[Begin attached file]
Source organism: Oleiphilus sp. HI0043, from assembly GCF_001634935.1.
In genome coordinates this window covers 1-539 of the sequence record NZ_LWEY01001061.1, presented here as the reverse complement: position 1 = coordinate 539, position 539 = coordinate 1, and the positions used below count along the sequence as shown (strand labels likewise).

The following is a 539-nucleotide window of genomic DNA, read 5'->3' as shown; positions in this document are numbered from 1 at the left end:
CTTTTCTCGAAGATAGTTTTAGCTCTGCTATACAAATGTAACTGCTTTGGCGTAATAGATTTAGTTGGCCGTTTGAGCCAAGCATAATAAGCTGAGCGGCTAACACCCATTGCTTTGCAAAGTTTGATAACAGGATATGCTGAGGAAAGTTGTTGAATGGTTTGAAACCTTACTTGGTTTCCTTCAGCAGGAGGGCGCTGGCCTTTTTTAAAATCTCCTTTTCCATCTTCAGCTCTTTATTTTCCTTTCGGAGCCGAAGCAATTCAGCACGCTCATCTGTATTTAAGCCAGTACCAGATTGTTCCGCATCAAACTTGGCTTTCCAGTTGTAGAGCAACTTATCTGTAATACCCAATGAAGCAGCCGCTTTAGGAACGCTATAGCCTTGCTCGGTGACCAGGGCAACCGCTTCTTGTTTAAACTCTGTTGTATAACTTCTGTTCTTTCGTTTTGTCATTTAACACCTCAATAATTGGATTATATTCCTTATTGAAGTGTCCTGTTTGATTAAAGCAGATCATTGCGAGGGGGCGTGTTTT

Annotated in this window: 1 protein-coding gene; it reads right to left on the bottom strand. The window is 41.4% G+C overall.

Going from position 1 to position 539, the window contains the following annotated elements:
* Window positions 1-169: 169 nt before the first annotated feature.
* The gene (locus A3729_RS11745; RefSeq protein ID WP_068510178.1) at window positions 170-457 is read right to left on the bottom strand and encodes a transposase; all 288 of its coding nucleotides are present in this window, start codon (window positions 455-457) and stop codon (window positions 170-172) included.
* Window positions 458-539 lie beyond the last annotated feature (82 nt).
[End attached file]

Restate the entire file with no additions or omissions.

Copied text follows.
Source organism: Oleiphilus sp. HI0043, from assembly GCF_001634935.1.
In genome coordinates this window covers 1-539 of the sequence record NZ_LWEY01001061.1, presented here as the reverse complement: position 1 = coordinate 539, position 539 = coordinate 1, and the positions used below count along the sequence as shown (strand labels likewise).

The following is a 539-nucleotide window of genomic DNA, read 5'->3' as shown; positions in this document are numbered from 1 at the left end:
CTTTTCTCGAAGATAGTTTTAGCTCTGCTATACAAATGTAACTGCTTTGGCGTAATAGATTTAGTTGGCCGTTTGAGCCAAGCATAATAAGCTGAGCGGCTAACACCCATTGCTTTGCAAAGTTTGATAACAGGATATGCTGAGGAAAGTTGTTGAATGGTTTGAAACCTTACTTGGTTTCCTTCAGCAGGAGGGCGCTGGCCTTTTTTAAAATCTCCTTTTCCATCTTCAGCTCTTTATTTTCCTTTCGGAGCCGAAGCAATTCAGCACGCTCATCTGTATTTAAGCCAGTACCAGATTGTTCCGCATCAAACTTGGCTTTCCAGTTGTAGAGCAACTTATCTGTAATACCCAATGAAGCAGCCGCTTTAGGAACGCTATAGCCTTGCTCGGTGACCAGGGCAACCGCTTCTTGTTTAAACTCTGTTGTATAACTTCTGTTCTTTCGTTTTGTCATTTAACACCTCAATAATTGGATTATATTCCTTATTGAAGTGTCCTGTTTGATTAAAGCAGATCATTGCGAGGGGGCGTGTTTT

Annotated in this window: 1 protein-coding gene; it reads right to left on the bottom strand. The window is 41.4% G+C overall.

Going from position 1 to position 539, the window contains the following annotated elements:
* Window positions 1-169: 169 nt before the first annotated feature.
* The gene (locus A3729_RS11745; RefSeq protein ID WP_068510178.1) at window positions 170-457 is read right to left on the bottom strand and encodes a transposase; all 288 of its coding nucleotides are present in this window, start codon (window positions 455-457) and stop codon (window positions 170-172) included.
* Window positions 458-539 lie beyond the last annotated feature (82 nt).